Workforce for ArcGIS is updating! Today we released updates to the mobile apps on the Apple App Store, Google Play and Amazon app store. On Monday May 1st at 5:00pm PST we will be updating the workforce.arcgis.com website. What’s New … Continue reading
Over the last couple of years, the team at Esri has been working hard at rolling out 3D capability across the ArcGIS platform. This created the groundwork for building 3D solutions that make it easier to start working in 3D. … Continue reading
We are pleased to announce the release of v10.3.6 of Collector for ArcGIS on the Windows 10 platform. This is a strategic release for Collector on the Windows platform as it is now available in 30 different languages and provides … Continue reading
We will show you how you can leverage you can download maps to your device, collect and update GIS features whilst disconnected and then synchronize changes back to the office when you are connected.
UPDATE: The seminar is now available for you to view on our website. Simply log in with your Esri Global username and password and view the seminar here.
Implementing mobile solutions that target the needs of your field workforce, that leverage your investment in the ArcGIS platform, and are available on the most modern and cost effective device platforms is critical when defining your mobile strategy.
Location is important and depending upon what you are mapping, locational accuracy can make or break a GIS. When considering the use of smartphone and tablet platforms one of the first questions you may ask is – how accurate is the GPS?? The answer to this question will shape the decision you make on device platforms. Or will it?? Continue reading
Esri has installed a permanent building mounted Global Positioning System/Global Navigation Satellite System (GPS/GNSS) base station in Redlands, California named “gisa”. GISA operates a Trimble NetR9, dual-frequency GPS/GNSS receiver with Zephyr Geodetic Model 2 antenna. The base station meets National Geodetic Survey Continuously Operating Reference Station (CORS) guidelines and is in the process of being incorporated into their national CORS network. Continue reading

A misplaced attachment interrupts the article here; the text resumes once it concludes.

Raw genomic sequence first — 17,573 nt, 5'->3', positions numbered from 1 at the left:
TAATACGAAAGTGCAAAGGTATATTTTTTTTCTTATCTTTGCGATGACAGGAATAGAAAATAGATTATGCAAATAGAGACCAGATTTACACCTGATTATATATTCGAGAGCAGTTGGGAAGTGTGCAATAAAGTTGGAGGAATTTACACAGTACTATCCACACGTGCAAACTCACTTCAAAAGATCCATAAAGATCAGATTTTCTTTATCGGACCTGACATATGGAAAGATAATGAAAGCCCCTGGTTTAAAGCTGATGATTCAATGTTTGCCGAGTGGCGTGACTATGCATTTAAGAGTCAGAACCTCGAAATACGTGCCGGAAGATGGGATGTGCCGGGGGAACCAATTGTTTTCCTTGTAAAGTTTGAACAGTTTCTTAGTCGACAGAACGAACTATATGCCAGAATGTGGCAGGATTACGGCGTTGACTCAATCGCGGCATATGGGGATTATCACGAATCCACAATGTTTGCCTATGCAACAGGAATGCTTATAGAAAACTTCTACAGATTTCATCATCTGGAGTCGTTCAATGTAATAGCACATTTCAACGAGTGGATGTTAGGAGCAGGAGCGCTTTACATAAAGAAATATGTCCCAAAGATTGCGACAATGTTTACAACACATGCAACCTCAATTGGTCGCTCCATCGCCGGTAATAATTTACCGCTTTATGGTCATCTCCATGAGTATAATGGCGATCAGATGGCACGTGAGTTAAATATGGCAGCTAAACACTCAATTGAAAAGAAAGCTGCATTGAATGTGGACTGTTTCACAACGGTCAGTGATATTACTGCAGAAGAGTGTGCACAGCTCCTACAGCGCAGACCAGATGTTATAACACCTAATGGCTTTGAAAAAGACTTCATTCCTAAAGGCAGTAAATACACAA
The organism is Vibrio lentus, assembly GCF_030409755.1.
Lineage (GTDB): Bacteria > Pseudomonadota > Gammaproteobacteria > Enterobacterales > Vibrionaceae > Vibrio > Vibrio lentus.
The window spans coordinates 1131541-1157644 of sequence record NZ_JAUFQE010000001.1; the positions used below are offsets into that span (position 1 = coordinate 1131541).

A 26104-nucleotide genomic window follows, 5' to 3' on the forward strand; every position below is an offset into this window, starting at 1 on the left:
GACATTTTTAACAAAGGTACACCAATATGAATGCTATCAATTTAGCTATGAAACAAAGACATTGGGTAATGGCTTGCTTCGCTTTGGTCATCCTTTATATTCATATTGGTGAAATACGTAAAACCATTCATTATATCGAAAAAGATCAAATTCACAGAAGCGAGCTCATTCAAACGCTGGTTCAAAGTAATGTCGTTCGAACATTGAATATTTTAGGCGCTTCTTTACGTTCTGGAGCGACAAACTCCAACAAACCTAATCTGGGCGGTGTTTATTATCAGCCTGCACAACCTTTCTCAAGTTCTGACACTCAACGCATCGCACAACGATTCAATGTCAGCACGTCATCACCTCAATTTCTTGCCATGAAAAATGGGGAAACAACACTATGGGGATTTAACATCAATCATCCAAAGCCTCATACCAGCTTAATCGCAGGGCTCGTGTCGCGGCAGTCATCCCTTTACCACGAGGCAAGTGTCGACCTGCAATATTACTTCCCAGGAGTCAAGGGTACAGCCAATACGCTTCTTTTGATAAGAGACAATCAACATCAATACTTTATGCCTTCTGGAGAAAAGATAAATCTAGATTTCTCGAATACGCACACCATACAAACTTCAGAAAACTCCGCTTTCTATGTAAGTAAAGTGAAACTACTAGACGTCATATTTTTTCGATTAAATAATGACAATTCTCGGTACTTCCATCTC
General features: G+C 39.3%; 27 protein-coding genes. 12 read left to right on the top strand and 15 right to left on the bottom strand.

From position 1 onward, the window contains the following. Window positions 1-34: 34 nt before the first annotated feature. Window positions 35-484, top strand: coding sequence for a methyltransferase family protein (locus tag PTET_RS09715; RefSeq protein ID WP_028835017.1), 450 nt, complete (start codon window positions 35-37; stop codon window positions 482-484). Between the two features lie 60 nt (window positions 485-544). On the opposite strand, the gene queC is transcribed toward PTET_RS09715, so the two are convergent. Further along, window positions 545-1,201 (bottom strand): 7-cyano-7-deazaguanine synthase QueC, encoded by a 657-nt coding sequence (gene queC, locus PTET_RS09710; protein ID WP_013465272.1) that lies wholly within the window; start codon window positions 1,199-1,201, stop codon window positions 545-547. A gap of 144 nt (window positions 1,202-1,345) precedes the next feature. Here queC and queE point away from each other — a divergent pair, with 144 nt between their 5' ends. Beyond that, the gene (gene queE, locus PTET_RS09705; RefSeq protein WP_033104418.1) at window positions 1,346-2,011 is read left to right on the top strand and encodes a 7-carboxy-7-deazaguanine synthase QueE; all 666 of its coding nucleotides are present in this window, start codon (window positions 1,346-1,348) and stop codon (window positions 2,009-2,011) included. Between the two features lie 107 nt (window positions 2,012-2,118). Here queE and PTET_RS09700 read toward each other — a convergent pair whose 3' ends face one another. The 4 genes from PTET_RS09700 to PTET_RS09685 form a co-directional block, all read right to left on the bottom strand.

Of interest to its hydro customers, Esri has web-enabled four more hydro-related soil maps of the United States from the NRCS SSURGO dataset. The source of the data for these maps is the Map Unit Aggregate Attribute table or MUAGGATT.
The new maps released are as follows:
Ponding Frequency – Presence*
The percentage of the map unit that is subject to water being ponded on the soil surface, expressed as one of four classes; 0-14%, 15-49%, 50-74% or 75-100%.
The shallowest depth to a wet soil layer (water table) at any time during the year expressed as centimeters from the soil surface, for components whose composition in the map unit is equal to or exceeds 15%.
The shallowest depth to a wet soil layer (water table) during the months of April through June expressed in centimeters from the soil surface for components whose composition in the map unit is equal to or exceeds 15%.
The distance from the soil surface to the top of a bedrock layer, expressed as a shallowest depth of components whose composition in the map unit is equal to or exceeds 15%.
In addition to the new maps, some changes were made to the cartography
on the previously released maps entitled Drainage Class-Dominant
Condition and Drainage Class-Wettest. In these webmaps, the new color
scheme has been improved to allow for an easier comparison of soil
drainage characteristics. With the new scheme it is now much easier to
read whether soil drains too much or too little (according to NRCS’
existing classification scheme), and how much or how little in
comparison to neighboring soils.
*These maps are ready to use, but are still beta products at the moment. They will undergo further review, so keep in mind that map colors and the contents page are subject to change. The data is in the same state it was since being provided by the NRCS. So, the data itself is not subject to change, only the cartography and the web medium.
Special thanks to Michael Dangermond for providing the post. Questions for Michael: MDangermond@esri.com.